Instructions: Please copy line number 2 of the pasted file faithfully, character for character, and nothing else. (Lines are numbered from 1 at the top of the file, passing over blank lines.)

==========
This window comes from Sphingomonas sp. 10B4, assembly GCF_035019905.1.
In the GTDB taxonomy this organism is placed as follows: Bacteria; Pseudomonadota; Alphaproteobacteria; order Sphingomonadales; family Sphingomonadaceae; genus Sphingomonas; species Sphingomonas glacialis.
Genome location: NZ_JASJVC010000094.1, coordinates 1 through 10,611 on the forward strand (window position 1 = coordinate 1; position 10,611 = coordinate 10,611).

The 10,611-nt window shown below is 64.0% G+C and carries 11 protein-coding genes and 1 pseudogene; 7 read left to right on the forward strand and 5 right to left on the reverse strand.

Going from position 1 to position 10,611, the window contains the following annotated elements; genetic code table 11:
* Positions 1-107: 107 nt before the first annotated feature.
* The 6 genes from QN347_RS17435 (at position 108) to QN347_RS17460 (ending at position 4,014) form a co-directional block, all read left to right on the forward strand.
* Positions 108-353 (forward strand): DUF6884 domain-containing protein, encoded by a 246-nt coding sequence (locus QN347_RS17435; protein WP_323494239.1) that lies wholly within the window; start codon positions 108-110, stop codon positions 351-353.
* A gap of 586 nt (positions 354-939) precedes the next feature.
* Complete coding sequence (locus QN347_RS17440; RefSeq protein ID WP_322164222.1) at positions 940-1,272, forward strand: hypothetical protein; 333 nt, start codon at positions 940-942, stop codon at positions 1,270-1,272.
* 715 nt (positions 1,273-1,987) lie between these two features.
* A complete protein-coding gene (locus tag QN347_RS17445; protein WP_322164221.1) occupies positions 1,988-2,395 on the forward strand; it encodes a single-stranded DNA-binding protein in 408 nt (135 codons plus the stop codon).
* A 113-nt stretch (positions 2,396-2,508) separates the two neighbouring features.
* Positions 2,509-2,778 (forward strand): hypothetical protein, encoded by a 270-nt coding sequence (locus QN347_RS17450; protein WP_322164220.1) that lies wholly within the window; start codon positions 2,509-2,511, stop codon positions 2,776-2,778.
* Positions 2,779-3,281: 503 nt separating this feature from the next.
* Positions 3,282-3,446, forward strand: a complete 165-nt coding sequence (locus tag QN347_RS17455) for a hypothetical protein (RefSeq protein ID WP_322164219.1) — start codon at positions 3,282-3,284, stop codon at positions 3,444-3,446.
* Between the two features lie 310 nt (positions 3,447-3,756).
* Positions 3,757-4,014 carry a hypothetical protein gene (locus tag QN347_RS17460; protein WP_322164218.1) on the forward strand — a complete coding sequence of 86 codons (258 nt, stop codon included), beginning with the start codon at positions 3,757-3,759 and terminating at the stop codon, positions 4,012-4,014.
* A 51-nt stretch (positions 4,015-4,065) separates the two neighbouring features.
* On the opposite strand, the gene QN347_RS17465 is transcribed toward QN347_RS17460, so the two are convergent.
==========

In the GTDB taxonomy this organism is placed as follows: Bacteria; Pseudomonadota; Alphaproteobacteria; order Sphingomonadales; family Sphingomonadaceae; genus Sphingomonas; species Sphingomonas glacialis.